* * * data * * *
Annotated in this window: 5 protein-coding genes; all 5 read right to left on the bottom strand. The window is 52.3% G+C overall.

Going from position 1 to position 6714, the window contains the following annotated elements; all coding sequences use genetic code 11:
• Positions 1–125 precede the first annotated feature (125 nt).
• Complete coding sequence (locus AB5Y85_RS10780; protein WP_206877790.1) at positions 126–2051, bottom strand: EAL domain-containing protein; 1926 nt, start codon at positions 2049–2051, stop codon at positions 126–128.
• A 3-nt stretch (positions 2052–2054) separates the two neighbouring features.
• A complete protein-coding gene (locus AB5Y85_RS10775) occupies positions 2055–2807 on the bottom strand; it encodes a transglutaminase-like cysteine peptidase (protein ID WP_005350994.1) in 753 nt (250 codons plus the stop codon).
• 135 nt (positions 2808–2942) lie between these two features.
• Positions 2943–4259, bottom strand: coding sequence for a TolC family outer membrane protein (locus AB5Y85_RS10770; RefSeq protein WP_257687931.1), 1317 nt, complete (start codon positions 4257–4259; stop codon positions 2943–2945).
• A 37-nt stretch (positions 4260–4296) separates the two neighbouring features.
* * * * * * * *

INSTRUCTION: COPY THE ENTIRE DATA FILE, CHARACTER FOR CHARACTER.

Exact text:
Annotated in this window: 5 protein-coding genes; all 5 read right to left on the bottom strand. The window is 52.3% G+C overall.

Going from position 1 to position 6714, the window contains the following annotated elements; all coding sequences use genetic code 11:
• Positions 1–125 precede the first annotated feature (125 nt).
• Complete coding sequence (locus AB5Y85_RS10780; protein WP_206877790.1) at positions 126–2051, bottom strand: EAL domain-containing protein; 1926 nt, start codon at positions 2049–2051, stop codon at positions 126–128.
• A 3-nt stretch (positions 2052–2054) separates the two neighbouring features.
• A complete protein-coding gene (locus AB5Y85_RS10775) occupies positions 2055–2807 on the bottom strand; it encodes a transglutaminase-like cysteine peptidase (protein ID WP_005350994.1) in 753 nt (250 codons plus the stop codon).
• 135 nt (positions 2808–2942) lie between these two features.
• Positions 2943–4259, bottom strand: coding sequence for a TolC family outer membrane protein (locus AB5Y85_RS10770; RefSeq protein WP_257687931.1), 1317 nt, complete (start codon positions 4257–4259; stop codon positions 2943–2945).
• A 37-nt stretch (positions 4260–4296) separates the two neighbouring features.